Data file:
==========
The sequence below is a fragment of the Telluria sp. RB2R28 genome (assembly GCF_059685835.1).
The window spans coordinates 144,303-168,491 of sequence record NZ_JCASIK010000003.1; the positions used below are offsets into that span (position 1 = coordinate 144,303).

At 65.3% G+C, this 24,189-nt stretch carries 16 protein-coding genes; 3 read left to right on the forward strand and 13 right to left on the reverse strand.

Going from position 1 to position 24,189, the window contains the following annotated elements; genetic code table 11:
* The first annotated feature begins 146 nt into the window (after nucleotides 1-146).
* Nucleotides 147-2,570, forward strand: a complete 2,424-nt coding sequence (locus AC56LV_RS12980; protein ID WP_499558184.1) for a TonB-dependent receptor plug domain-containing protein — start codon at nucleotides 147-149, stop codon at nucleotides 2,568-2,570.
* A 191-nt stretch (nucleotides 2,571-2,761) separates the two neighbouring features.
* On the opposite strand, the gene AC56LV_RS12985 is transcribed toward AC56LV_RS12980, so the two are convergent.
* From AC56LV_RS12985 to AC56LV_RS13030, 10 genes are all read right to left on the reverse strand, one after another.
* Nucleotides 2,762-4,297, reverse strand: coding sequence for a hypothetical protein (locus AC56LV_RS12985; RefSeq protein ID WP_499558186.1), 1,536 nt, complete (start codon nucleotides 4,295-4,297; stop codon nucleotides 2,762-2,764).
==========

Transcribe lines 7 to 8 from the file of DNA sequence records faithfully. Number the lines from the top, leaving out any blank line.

* A 191-nt stretch (nucleotides 2,571-2,761) separates the two neighbouring features.
* On the opposite strand, the gene AC56LV_RS12985 is transcribed toward AC56LV_RS12980, so the two are convergent.